The Federated Credential Management API (originally WebID) allows users to use their federated identity to login to websites in a manner compatible with improvements to browser privacy. This intent covers a Web Platform API to prompt the user to choose accounts from one Identity Provider to sign-up or sign-in to a website. We expect to send future intents to make enhancements over these capabilities (e.g. multiple IdPs) and keep raising the privacy properties of the API (e.g. the timing attack problem).
Early Tag Review https://github.com/w3ctag/design-reviews/issues/622
Spec Tag Review https://github.com/w3ctag/design-reviews/issues/718
Zero compatibility risk (new API)
On interoperability and forward compatibility: FedCM is large and complex and, as browser vendors start to implement it (example), we are seeing positive and constructive engagement. For example, we are actively working with Mozilla to find an interoperable way to address the timing attack problem, support multiple IdPs and protect endpoints. Because of that, there is a risk of incompatible changes going forward (list of currently known potential risks here), mostly affecting IdPs (see section below on activation). We think it is unavoidable that parts of our current design are suboptimal and are going to need to be revisited, but the biggest risk we are trying to avoid is to fail to bring IdPs along with us, increase their production footprint that we can learn from, and increase our confidence on technical feasibility and product-market fit.
Based on our origin trials, we expect a small number of IdPs (say, less than ~30) to be incentivized to use the API in production until chrome phases-out third party cookies in 2024. These IdPs that we are partnering with need time, confidence, and stability to increase their deployment. For example, in origin trials, we ran into CSP issues and cross-origin iframe issues that we could have never anticipated without IdPs experimentation, even if we had interoperable implementations in all major browsers. We think that the risk we take by not having a baseline that IdPs can work from if the API isn’t shipped outweighs the forward compatibility risks: not shipping would mean that we won’t learn about these bugs until it is too close to the deprecation of third party cookie (e.g. IdPs will continue to evolve their products using iframes and third party cookies without an alternative to build on). We also think that we can address some concerns on forward compatibility by setting the right expectations during developer documentation / outreach to IdPs as we make it battle-tested before we deprecate third party cookies in 2024.
Web developers: We’ve been working with Identity Providers and Relying Parties over the last ~3 years, going over a good amount of design alternatives and prototypes (TPAC 2020, 2021 and 2022, BlinkOn 14, 15, 16, OIDF 2020, IIW 2020), trying to strike the right balance between privacy/security properties and deployment structures (e.g. backwards compatibility). The current formulation is the result of identity providers, relying parties, browser vendors and industry experts that have co-designed with us through our devtrials and gathered production experience with their users through our origin trials (around ~33 small and big registered IdPs). For example, in the last two quarters, the Google Sign-in team has run experiments with ~20 Relying Parties leading to more than ~300K real users logging-in in production, achieving comparable sign-in/up conversion rates without depending on third party cookies. While this is a small sample size of the ecosystem and the deployment (notably missing representation of enterprises and EDU), we are encouraged by the approach and confident this is a solid and necessary first step.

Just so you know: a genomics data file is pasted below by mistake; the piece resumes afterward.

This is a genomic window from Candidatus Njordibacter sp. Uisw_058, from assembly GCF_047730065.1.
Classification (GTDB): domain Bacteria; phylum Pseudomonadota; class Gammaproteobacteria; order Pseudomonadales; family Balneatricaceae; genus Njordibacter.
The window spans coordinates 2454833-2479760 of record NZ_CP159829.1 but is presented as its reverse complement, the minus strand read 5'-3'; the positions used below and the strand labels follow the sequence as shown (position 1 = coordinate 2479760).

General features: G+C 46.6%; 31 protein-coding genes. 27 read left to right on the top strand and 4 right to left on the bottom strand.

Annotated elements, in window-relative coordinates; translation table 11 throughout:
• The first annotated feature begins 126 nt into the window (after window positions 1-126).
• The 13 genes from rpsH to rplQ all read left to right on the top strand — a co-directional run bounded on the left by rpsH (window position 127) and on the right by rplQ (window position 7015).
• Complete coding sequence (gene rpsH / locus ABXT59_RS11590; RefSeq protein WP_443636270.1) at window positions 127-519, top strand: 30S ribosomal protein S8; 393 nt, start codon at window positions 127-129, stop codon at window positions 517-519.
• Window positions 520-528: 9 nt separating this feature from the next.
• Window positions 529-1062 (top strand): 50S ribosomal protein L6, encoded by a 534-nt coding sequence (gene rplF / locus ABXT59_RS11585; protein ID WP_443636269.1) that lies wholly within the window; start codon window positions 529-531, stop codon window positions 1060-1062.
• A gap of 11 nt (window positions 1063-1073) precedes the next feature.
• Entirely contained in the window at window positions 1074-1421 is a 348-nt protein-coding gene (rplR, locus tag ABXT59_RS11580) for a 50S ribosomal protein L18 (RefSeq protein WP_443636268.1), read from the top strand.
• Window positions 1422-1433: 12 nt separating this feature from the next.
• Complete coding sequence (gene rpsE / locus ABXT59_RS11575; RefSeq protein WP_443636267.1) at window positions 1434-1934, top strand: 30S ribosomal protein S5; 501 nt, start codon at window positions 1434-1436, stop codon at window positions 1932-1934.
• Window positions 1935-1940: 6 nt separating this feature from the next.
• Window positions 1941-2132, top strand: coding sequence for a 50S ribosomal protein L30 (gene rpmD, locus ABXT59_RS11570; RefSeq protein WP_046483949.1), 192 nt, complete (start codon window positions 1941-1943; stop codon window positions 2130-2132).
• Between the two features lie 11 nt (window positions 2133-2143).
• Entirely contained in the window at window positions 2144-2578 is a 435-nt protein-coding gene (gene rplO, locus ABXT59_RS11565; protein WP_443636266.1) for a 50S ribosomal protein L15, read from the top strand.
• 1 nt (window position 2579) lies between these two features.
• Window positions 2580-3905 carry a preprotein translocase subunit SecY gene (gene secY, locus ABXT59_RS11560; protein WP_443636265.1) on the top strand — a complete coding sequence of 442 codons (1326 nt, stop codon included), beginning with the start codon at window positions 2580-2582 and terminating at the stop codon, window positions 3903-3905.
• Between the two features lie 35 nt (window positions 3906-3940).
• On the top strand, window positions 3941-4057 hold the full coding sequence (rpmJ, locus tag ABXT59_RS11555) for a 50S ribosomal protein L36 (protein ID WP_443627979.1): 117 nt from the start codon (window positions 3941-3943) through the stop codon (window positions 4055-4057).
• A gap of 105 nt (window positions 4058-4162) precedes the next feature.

Other signals: This API is being developed within the FedID CG composed of identity providers, relying parties, browser vendors and industry experts. The CG has produced an enumeration of known issues in the absence of third party cookies, a list of mitigation alternatives and is actively working on how to decide which Web Platform API to use for each circumstance. We don’t expect (or are designing for) FedCM to be used exclusively to solve all of the known issues, but rather in coordination with other browser proposals (e.g. CHIPS). We acknowledge that there is a series of anticipated breakages that are not handled (effectively) by any proposal (FedCM included) at the moment, and we are excited to continue working with the FedID CG, the Privacy CG and the Privacy Sandbox to extend FedCM in whichever way is constructive and/or work on new proposals.